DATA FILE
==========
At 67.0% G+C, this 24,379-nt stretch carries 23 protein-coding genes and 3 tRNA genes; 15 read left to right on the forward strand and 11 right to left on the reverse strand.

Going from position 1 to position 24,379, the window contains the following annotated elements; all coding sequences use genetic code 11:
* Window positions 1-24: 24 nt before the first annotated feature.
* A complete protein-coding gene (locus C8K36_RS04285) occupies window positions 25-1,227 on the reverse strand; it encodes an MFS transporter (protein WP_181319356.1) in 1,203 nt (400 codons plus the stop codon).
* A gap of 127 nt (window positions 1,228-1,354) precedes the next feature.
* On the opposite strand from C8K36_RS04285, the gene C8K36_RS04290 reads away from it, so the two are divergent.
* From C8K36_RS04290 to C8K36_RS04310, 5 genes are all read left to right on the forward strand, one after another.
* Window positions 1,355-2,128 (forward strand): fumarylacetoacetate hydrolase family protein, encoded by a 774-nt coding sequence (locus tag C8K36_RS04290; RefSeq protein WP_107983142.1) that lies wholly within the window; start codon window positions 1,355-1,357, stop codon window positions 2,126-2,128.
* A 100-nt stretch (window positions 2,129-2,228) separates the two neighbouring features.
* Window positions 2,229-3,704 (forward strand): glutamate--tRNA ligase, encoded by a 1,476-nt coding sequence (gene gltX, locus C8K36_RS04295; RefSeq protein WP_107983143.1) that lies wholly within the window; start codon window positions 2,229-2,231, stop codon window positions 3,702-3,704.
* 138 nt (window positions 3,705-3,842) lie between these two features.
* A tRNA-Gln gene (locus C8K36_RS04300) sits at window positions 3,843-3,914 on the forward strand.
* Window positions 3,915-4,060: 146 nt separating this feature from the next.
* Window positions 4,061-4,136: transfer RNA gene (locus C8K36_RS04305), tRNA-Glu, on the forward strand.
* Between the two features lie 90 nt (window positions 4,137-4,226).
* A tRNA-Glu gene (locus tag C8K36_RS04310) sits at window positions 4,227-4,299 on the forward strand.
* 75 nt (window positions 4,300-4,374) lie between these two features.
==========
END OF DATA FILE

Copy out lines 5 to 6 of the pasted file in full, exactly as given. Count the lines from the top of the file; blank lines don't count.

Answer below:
* A gap of 127 nt (window positions 1,228-1,354) precedes the next feature.
* On the opposite strand from C8K36_RS04285, the gene C8K36_RS04290 reads away from it, so the two are divergent.